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" Rather proclaim it, Westmoreland, through my host, That he which hath no stomach to this fight, Let him depart ; his passport shall be made And crowns for convoy put into his purse. We would not die in that man's company That fears his fellowship to die... "
The Poetical Preceptor; Or, A Collection of Select Pieces of Poetry ... - Page 235
1806 - 380 pages
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Shakespeare's Plays: With His Life, Volume 1

William Shakespeare - 1847
...would not die in that man's company, That fears his fellowship to die with us. This day is call'd isery ! O, my accursed womb ! the bed of death,...hatch'd to the world. Whose unavoided eye is murderous ! shall see this day, and live old age, Will yearly on the vigil feast his neighbours, And say to-morrow...
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The Plays of William Shakspeare: King Henry IV, part 2 ; Henry V ; King Henry VI

William Shakespeare, Alexander Chalmers - 1847
...host, That he, which hath no stomach to this fight, Let him depart ; his passport shall be made, And crowns for convoy put into his purse : We would not...That fears his fellowship to die with us. This day is call'd the feast of Crispian6: He that outlives this day, and comes safe home, Will stand a tip-toe...
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The Book of the Feet: A History of Boots and Shoes

Joseph Sparkes Hall - 1847 - 216 pages
...the battle of Agincourt, that will mark the anniversary of St. Crispin to the latest posterity : '.'This day is called the feast of Crispian: He,...comes safe home, Will stand a tiptoe when this day is named, And rouse him at the name of Criapian : He, that shall live this day, and see old age* Will...
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Henry IV, pt. 2. Henry V. Henry VI, pts. 1-3

William Shakespeare - 1848
...In the quarto this spcech ip addressed to Warwick. Let him depart ; his passport shall be made, And crowns for convoy put into his purse : We would not...comes safe home, Will stand a tiptoe when this day is named, And rouse him at the name of Crispian. He that shall live this day, and see old age, Will yearly...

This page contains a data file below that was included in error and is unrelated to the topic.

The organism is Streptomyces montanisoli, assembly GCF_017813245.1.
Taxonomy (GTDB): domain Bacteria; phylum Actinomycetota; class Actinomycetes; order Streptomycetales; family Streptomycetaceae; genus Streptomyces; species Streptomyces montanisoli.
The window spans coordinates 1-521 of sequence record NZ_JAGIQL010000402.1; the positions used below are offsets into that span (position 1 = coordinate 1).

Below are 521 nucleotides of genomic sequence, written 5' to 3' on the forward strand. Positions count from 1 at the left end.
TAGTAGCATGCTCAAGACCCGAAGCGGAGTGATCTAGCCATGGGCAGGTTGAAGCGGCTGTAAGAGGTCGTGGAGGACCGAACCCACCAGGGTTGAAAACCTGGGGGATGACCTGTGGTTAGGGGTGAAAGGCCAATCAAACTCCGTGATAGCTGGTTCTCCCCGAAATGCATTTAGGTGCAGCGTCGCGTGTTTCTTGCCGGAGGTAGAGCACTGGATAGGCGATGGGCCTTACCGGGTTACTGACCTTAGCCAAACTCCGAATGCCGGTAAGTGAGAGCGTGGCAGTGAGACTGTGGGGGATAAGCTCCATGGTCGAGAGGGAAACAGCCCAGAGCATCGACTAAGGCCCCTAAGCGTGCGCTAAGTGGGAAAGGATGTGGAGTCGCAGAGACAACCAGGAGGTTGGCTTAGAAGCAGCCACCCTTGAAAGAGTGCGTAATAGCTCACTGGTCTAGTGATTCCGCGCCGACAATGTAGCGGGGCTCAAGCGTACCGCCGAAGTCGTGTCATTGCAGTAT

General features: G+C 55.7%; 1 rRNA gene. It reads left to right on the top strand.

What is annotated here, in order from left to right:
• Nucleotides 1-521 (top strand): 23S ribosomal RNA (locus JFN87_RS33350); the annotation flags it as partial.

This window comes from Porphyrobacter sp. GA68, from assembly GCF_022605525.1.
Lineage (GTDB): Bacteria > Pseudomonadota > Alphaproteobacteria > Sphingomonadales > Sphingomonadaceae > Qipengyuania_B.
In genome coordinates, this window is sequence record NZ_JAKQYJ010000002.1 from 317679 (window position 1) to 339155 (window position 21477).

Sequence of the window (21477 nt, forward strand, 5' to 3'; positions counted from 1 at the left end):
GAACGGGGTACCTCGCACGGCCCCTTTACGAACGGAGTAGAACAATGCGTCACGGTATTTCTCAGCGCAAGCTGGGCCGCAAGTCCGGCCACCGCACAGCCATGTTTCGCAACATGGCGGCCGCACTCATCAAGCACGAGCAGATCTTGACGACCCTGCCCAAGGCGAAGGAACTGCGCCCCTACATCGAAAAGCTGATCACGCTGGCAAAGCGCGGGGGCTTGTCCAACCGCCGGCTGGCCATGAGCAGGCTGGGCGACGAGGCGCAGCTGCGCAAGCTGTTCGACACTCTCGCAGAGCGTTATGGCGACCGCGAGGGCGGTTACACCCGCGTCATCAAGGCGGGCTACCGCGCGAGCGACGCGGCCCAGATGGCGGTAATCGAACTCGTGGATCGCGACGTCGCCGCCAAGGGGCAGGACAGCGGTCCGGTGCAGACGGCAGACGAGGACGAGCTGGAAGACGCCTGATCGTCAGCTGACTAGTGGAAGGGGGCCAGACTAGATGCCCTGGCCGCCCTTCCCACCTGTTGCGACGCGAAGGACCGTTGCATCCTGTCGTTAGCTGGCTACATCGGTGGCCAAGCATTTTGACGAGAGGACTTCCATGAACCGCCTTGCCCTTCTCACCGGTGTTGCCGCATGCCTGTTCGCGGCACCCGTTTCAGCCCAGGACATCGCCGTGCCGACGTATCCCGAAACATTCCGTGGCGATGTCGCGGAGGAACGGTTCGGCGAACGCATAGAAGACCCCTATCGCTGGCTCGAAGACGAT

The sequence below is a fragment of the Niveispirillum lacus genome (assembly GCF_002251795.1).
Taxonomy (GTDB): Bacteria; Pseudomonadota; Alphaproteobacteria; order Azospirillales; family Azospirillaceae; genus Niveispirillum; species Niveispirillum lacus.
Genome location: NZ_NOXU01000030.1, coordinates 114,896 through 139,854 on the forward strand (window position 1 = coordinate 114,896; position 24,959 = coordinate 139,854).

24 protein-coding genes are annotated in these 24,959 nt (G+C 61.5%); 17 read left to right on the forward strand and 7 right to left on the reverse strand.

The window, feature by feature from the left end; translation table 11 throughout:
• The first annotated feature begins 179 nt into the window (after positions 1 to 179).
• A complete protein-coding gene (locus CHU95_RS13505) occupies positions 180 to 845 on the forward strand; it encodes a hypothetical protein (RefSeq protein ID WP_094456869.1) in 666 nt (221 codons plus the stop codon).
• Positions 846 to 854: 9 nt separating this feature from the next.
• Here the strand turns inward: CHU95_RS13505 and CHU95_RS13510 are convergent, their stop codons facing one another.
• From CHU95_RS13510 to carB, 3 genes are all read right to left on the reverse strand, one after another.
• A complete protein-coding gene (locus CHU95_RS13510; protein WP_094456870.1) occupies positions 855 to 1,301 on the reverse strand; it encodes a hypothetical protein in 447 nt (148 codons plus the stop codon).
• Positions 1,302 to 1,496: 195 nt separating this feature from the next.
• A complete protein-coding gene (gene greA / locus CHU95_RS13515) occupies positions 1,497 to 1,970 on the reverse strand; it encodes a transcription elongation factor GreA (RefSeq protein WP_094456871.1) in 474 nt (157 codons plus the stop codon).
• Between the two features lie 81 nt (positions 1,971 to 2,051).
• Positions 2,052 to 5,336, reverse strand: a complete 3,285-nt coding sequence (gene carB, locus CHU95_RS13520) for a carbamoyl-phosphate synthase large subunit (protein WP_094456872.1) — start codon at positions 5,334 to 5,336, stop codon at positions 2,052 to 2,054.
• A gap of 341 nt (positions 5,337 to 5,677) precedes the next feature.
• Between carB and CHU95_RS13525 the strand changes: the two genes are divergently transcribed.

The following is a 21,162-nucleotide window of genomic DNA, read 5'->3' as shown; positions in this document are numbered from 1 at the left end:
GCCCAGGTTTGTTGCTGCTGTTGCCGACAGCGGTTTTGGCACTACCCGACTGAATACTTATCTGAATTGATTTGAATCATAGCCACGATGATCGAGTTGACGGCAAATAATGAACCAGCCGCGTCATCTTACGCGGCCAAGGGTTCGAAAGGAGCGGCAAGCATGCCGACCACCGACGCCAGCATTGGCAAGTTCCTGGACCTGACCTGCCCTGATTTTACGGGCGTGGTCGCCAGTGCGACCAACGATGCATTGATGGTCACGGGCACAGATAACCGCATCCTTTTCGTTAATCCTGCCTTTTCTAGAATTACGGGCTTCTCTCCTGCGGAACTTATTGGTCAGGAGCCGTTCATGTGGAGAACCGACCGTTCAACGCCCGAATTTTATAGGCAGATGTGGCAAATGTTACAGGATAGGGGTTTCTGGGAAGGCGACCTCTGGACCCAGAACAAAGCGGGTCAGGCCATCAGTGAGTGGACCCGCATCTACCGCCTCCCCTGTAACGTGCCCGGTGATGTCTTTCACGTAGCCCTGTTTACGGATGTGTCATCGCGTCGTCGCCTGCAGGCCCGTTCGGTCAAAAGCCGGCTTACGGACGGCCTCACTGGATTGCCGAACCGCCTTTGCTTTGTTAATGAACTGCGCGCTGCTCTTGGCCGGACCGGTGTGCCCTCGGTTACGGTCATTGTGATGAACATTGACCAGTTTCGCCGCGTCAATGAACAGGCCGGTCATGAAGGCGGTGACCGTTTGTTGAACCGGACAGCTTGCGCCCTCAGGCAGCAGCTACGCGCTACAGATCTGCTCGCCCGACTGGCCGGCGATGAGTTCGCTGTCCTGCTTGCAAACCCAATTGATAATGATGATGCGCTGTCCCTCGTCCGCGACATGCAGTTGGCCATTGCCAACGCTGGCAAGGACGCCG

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Select plays [5 plays], with notes and an intr. to each play and a life of ...

William Shakespeare - 1848
...fight, (\) It gearns me not ; 1. c. it docs not vex me. Let him depart ; his passport shall be made, And crowns for convoy put into his purse : We would not...That fears his fellowship to die with us. This day is call'd the feast of Crispian : 1 He that outlives this day, and comes safe home, Will stand a tip-toe...
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Sketch of the life of Shakespeare. Tempest. Two Gentlemen of Verona. Merry ...

William Shakespeare - 1848
...stomach to this fight, .Let him depart ; his passport shall be made, And crowns for convoy put into !.Js purse : We would not die in that man's company, That fears his fellowship to die with us. This day is call'd the feast of Crispian : He, that outlives this day, and comes safe h^me, Will stand a tip-toe...
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The Dramatic Works of William Shakspeare...: Embracing a Life of ..., Volume 4

William Shakespeare - 1850
...addressed to Warwick. SC. III.] KING HENRY V. [ACT IV. Let him depart ; his passport shall be made, And crowns for convoy put into his purse : We would not...comes safe home, Will stand a tiptoe when this day is named, And rouse him at the name of Crispian. He that shall live this day, and see old age, Will yearly...
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The dramatic (poetical) works of William Shakspeare; illustr ..., Volume 4

William Shakespeare - 1850
...addressed to Warwick. 3 To yearn is to grieve or vex. Let him depart ; his passport shall be made, And crowns for convoy put into his purse : We would not...with us. This day is called the feast of Crispian : 1 He that outlives this day, and comes safe home, Will stand a tiptoe when this day is named, And...
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Truth and Convention in the Middle Ages: Rhetoric, Representation and Reality

Ruth Morse, th Morse, Morse Ruth - 1991 - 295 pages
...host, That he which hath no stomach to this fight, Let him depart; his passport shall be made, And crowns for convoy put into his purse: We would not...That fears his fellowship to die with us. This day is call'd the feast of Crispian: He that outlives this day, and comes safe home, Will stand a tip-toe...
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Truth and Convention in the Middle Ages: Rhetoric, Representation and Reality

Ruth Morse, th Morse, Morse Ruth - 1991 - 295 pages
...We would not die io that man's company That fears his fellowship to die with us. This day is call'd the feast of Crispian: He that outlives this day,...comes safe home, Will stand a tip-toe when this day is named. And rouse hnn at the name of Cnspian. He that shall see this day, and live old age, Will yearly...
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